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Catch up on coronavirus stories and special reports, curated by Mike Allen everyday

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Agricultural workers have become essential workers in the race to maintain Americas food supply while simultaneously staying healthy. Photo: Brent Stirton/Getty Images

The U.S. food system depends on up to 2.7 million farmworkers, most of whom are undocumented, to pick fresh fruits and vegetables, Michael Haedicke, an agricultural sociologist at Drake University, writes.

Driving the news: Their living and working conditions do not lend themselves to social distancing.

  • Up to 10 people may live in dormitory-like bunkhouses with shared bathrooms.
  • They travel from site to site in shared cars and trucks.
  • They’re exposed to dangerous pesticides and lung irritants, such as pollen and crop dust, that contribute to coronavirus complications and worsen infections.

Access to medical care is limited:

  • Not many clinics or hospitals are available in rural areas.
  • Undocumented farmworkers are not covered by the Affordable Care Act.
  • They have no sick leave.

The pandemic is making a farmworker labor shortage worse:

  • U.S. embassies are operating on reduced staff and services, which means longer wait times for the H-2A worker visas.
  • International travel restrictions resulted in a two-week delay in the arrival of farmworkers to Vermont from Jamaica. The state’s Agency for Agriculture had to charter a plane to bring workers into the state, Alyson Eastman, the agency’s deputy secretary, told lawmakers last week.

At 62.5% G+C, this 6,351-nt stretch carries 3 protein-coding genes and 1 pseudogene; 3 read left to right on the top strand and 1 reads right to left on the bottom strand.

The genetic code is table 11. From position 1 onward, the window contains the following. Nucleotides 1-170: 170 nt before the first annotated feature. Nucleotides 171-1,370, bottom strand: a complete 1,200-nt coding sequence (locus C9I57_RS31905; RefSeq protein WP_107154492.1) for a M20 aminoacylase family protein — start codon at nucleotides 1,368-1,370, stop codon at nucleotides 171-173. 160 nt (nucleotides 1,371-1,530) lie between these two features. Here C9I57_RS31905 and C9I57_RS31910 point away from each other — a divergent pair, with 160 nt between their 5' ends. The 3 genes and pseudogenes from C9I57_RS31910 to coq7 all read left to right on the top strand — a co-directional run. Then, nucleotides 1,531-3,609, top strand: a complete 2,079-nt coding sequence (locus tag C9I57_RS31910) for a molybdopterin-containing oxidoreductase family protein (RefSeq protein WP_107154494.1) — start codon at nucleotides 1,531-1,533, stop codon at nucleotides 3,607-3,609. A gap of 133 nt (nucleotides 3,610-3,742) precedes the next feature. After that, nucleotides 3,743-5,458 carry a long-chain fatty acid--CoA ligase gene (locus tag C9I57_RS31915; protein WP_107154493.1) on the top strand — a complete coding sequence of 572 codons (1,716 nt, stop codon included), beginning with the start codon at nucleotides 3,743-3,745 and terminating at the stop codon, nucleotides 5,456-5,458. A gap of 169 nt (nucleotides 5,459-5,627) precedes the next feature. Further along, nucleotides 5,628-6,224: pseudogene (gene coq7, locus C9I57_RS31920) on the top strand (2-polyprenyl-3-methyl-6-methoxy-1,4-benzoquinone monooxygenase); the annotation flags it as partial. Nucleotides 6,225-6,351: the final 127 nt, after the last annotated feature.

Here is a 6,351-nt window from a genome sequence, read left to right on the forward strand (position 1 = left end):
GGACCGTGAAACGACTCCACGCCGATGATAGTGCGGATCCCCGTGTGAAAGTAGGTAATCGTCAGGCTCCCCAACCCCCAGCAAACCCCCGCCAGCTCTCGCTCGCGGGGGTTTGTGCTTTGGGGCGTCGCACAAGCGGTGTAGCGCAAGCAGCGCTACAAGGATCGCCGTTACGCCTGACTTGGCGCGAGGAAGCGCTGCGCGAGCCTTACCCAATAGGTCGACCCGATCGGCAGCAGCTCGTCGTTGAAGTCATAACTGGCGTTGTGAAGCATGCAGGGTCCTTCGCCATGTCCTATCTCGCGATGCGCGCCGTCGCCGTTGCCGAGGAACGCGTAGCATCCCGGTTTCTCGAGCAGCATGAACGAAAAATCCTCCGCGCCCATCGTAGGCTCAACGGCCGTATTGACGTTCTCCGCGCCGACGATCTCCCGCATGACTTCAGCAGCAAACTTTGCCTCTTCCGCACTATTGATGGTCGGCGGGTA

• Canada, which also relies on some 60,000 seasonal farmworkers to pick fruit and vegetables, has a 14-day quarantine period before farmworkers who enter the country can start working, per Reuters.
  • One Ontario farmer, Mike Chromczak, told Reuters his farm stands to lose more than half its revenue if the labor from Jamaica doesn't arrive within the next two weeks to pick asparagus.
  • Pruning work, which affects fruit yields, on another Ontario farm is past due because the farmworkers are in quarantine.

The bottom line: “If the farm doesn’t produce, the city doesn’t eat,” Abad Hernandez Cruz told Reuters as he harvested onions in Georgia.

Go deeper

CDC: Half of US adults have received one COVID-19 vaccine dose

Data: CDC; Chart: Axios Visuals

Half of US adults have received at least one dose of the COVID-19 vaccine and about a third are fully vaccinated, according to new data from the Centers for Disease Control and Prevention.

Why it matters: COVID-19 cases and hospitalizations are still on the rise, CDC director Rochelle Walensky said during Friday's White House COVID-19 briefing. With cases in many states being driven by variants, public health officials have emphasized the need to ramp up vaccinations.

2 hours ago - World

Israeli intel agencies believe Vienna talks will lead to U.S. return to Iran nuclear deal

Photo: DEBBIE HILL/AFP via Getty Images

Israeli military intelligence and senior officials in the Mossad briefed a meeting of the nation's security cabinet that talks in Vienna between Iran and other world powers will lead to the U.S. returning to the 2015 nuclear deal, two officials who attended the meeting told me.

Why it matters: The Israeli government is very concerned about a U.S. return to the nuclear deal and is trying to convince the Biden administration not to take the pressure off the Iranian regime.

Latino community of 13-year-old killed by police in Chicago reels after shooting

A small memorial of flowers and candles to Adam Toledo in Chicago. Photo: Kamil Krzaczynski/Getty Images

Residents of Little Village, a well-known and predominantly Latino neighborhood in Chicago, are grieving the death of Adam Toledo, a 13-year-old Mexican American boy from the neighborhood who was shot and killed by a police officer on March 29, NBC News reports.

Why it matters: Adam Toledo's killing shines a spotlight on police shootings of Latinos, who are killed by law enforcement at the second-highest rate after Black Americans, according to data from the Washington Post.

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